Dr Espie Dods was already practicing on Wickham Terrace before he moved further up the hill to Callender House. His earlier rooms were at 97 Wickham Terrace, in a building designed for him by his architect brother, Robin, pictured below.
(Photo: State Library of Queensland and John Oxley Library; #107372)
Built around 1906, the house was a combined residence and surgery as were several other buildings on "The Terrace" at that time. In fact the Dods brothers' step-father, Dr Charles Marks, lived next door in the house that was demolished in 1982 to allow the construction of Silverton, a multi-storey development that stands on that site now. (Photo: DERM)
The combined house and surgery that Robin Dods designed for his brother is still standing. Around the time that Silverton was constructed next door, it was converted to a restaurant known as Dods House - a tribute to the Dods brothers. It is shown above in that guise. One night many years ago, I was dining there and saw George Negus of 60 Minutes fame. Back when he was a humble high school teacher, Negus happened to have been my cricket coach. As he was leaving, I decided to say hello, and stood up to shake his hand. "G'day George" I said. "Yeah, g'day mate" he growled in a style unmistakeably meaning "Piss off, you idiot!" and without even looking at me, he brushed past me at a fair clip and disappeared. I can't blame him, it must be annoying having people wanting to accost you because you're famous. I did see (and talk) to him several years after that when he was a guest speaker at a conference organised by my employer, a funds management company. We had a chat about the old school days, but I didn't mention that he gave me the flick at Dods House. (Photo: © 2010 the foto fanatic)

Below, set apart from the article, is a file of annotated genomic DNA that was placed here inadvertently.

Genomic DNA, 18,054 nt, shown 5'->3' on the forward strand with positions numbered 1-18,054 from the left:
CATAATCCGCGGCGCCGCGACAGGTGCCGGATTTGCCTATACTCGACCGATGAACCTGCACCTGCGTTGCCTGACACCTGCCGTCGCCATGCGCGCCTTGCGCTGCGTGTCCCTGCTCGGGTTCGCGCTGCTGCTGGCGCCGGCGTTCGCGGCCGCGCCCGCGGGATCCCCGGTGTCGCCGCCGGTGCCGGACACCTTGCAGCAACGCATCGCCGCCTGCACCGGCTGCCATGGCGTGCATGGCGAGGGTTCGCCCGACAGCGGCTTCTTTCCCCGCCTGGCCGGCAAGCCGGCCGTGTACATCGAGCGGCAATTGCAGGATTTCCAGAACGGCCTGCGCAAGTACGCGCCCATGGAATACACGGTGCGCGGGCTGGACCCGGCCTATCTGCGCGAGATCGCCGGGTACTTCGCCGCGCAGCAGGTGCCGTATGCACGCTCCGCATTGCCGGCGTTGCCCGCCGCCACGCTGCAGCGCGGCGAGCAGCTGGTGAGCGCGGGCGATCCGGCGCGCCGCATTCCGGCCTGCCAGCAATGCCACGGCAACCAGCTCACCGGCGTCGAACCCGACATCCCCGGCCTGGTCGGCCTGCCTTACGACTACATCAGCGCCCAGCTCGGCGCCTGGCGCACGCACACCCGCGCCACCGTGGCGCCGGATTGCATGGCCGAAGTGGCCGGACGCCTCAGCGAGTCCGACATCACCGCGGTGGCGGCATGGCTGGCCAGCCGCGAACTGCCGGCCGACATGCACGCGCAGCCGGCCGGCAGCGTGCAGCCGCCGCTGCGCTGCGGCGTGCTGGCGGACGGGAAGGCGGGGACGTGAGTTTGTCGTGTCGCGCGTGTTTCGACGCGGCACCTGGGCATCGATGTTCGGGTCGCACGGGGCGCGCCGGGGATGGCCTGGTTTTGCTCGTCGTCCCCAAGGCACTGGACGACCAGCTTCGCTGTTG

Since the creation of the initial restaurant, Dods House has had a few reincarnations as different bars and restaurants, a couple of them in the "adult" category. It is currently called Pink Piano, and here is its web site.
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